Only 17 percent of parents with primary custody in 2009 were fathers, according to the U.S. Census Bureau. This suggests that the time that fathers spend with their children may be precious and limited, so whether you share custody with your wife, have partial custody or have only visitation rights to your children, being a good dad to a child of divorce requires that you be as involved with your children as possible.
Talk to Your Children
Young children are egocentric and may feel they are to blame for their parents' split. Let your children know that the divorce was not their fault, even if you think they already know that. Explaining the nature of a divorce to your children can be overwhelming, especially if they are not mentally or emotionally mature enough to understand the real-world logistics of a divorce, so don't go into great detail -- and don't badmouth your spouse to your children. Reassure them about your love and continued involvement in their lives.
Show Affection to Your Children
Some children may believe that your affection is a resource that can be depleted. Showing affection can solidify their understanding you love them. Saying "I love you," giving them hugs and kisses, listening to them and being involved in important events in their lives -- and ordinary days, too -- are just the start.
Though you and your ex-wife have parted ways, you still have important life events to share with one another, including graduations, weddings and the birth of your grandchildren as well as mundane regular communications such as about doctor visits or during the regular pick-ups and drop-off with each other. Keeping a civil relationship with your ex-wife will make the divorce less stressful for your children, less damaging to them in the long term and your interactions with your spouse less awkward. Being communicative with your ex can also ensure consistent discipline at both homes.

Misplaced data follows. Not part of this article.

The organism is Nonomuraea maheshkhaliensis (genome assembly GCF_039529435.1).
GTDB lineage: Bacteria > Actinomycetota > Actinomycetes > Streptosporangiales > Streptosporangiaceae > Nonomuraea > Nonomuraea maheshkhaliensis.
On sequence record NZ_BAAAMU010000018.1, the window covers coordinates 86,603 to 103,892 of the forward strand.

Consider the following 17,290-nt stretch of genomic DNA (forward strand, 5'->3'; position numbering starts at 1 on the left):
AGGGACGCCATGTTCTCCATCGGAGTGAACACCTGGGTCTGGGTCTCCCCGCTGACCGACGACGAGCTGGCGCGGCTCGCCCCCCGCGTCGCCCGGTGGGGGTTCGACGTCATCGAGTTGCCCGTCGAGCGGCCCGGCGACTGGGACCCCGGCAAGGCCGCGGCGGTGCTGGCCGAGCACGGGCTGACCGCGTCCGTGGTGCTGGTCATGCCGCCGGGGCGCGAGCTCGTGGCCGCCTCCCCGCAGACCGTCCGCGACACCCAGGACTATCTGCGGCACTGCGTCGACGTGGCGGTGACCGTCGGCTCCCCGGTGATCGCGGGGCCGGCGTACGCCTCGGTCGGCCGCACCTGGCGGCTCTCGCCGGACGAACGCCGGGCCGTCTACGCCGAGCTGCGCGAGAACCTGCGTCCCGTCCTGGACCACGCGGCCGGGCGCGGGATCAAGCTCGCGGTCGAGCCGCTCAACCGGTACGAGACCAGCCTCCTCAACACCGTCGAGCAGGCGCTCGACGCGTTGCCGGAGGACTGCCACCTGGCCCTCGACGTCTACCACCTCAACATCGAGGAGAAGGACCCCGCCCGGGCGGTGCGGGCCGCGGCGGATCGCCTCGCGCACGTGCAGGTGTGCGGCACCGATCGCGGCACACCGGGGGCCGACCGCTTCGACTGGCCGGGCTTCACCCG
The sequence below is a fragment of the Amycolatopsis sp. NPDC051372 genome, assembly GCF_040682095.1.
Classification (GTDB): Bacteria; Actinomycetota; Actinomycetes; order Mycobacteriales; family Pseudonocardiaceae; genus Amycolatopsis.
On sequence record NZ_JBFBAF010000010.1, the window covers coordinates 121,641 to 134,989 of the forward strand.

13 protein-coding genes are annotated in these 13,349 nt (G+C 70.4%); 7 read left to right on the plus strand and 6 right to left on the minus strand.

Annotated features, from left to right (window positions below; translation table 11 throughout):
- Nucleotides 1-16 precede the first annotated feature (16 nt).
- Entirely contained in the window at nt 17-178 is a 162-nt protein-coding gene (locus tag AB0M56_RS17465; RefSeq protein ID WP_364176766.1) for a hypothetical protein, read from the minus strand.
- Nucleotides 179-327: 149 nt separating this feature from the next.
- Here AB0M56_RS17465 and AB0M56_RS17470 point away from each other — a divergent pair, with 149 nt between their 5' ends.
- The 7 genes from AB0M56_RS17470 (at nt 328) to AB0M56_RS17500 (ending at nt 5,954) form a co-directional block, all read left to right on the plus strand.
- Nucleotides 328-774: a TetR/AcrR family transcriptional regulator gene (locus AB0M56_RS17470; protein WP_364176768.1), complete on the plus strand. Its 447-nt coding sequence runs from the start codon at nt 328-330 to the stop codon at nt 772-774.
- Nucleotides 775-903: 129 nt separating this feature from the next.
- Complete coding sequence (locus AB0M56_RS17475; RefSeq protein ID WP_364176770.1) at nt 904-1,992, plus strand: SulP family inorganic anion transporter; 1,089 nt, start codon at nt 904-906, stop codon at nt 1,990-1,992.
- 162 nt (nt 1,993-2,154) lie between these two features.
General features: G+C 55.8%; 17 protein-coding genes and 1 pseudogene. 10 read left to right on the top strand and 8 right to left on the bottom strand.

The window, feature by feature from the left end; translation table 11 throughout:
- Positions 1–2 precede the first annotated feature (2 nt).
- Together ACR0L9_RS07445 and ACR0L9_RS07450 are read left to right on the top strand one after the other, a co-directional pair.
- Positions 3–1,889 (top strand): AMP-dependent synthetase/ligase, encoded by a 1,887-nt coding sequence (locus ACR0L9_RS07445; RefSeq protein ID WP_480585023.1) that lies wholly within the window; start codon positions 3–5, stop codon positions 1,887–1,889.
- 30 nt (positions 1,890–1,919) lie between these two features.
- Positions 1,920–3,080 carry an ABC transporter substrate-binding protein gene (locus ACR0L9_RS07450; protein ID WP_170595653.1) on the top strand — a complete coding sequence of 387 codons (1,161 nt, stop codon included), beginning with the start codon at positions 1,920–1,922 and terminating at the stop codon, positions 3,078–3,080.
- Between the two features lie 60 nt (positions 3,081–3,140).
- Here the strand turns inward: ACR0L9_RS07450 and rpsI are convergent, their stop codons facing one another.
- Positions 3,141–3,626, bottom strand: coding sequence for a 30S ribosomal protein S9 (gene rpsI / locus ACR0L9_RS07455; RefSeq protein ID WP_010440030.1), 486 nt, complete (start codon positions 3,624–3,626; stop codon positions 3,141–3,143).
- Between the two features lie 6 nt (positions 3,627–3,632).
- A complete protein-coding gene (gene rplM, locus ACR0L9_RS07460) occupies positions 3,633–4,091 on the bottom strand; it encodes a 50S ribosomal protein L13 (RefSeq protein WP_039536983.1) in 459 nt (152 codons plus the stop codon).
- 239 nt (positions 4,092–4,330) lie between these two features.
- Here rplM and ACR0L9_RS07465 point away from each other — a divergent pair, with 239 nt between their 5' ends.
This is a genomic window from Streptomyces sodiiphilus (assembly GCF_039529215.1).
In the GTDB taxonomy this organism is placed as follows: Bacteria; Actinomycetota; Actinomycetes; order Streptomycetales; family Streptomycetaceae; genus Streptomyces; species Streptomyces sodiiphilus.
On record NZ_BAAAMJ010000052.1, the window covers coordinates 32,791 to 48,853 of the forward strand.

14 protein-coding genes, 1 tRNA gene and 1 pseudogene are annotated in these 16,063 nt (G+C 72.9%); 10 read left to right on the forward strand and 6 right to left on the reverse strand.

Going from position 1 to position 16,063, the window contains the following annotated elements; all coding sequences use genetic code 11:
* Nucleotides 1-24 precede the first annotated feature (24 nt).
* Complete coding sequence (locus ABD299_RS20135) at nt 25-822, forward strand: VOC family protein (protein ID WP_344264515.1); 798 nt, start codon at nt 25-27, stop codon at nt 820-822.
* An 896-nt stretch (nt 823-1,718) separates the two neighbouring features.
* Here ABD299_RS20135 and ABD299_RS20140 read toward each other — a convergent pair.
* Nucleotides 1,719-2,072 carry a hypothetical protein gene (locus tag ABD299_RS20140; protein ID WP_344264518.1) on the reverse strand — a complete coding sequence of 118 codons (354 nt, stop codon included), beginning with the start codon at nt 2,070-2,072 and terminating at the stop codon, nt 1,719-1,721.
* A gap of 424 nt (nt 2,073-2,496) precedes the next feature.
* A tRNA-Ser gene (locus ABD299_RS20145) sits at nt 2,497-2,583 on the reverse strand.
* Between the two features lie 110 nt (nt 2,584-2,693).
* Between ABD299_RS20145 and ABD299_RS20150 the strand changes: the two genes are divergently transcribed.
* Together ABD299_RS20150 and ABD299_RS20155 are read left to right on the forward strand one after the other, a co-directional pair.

Keep Your Promises
Being a divorced father of children may mean that you have to go out of your way to see your children. A study published in the November 2006 issue of the "Journal of Marriage and Family Therapy" suggested that the relationship that children have with their father as a young adult was closely related to the amount of time that a father talked to and spent time with them following a divorce. Don't let your children down by canceling dates with them unannounced. In the event that you do have to cancel or reschedule a date, apologize to your children and collaboratively create a plan to make up your missed visit with them.
- Journal of Social and Personal Relationships: Social Cognitive Mediators and Relational Outcomes Associated with Parental Divorce
- Journal of Family Psychology: Long-Term Effects of Parental Divorce on Parent-Child Relationships, Adjustment, and Achievement in Young Adulthood.
- Baylor University: Unveiling the "Myths" in the Truth About Grief
- Journal of Divorce & Remarriage: Shared Parenting After Divorce: A Review of Shared Residential Parenting Research
- U.S. Census Bureau: Custodial Mothers and Fathers and Their Child Support: 2009
- Journal of Marriage and Family: The Noncustodial Father-Child Relationship from Adolescence into Young Adulthood
- Journal of Social and Personal Relationships: Fathers’ and Sons’ Reports of Fathers’ Affectionate Communication: Implications of a Naïve Theory of Affection
- Clinical Psychology Associates: The Effects of Divorce on Children
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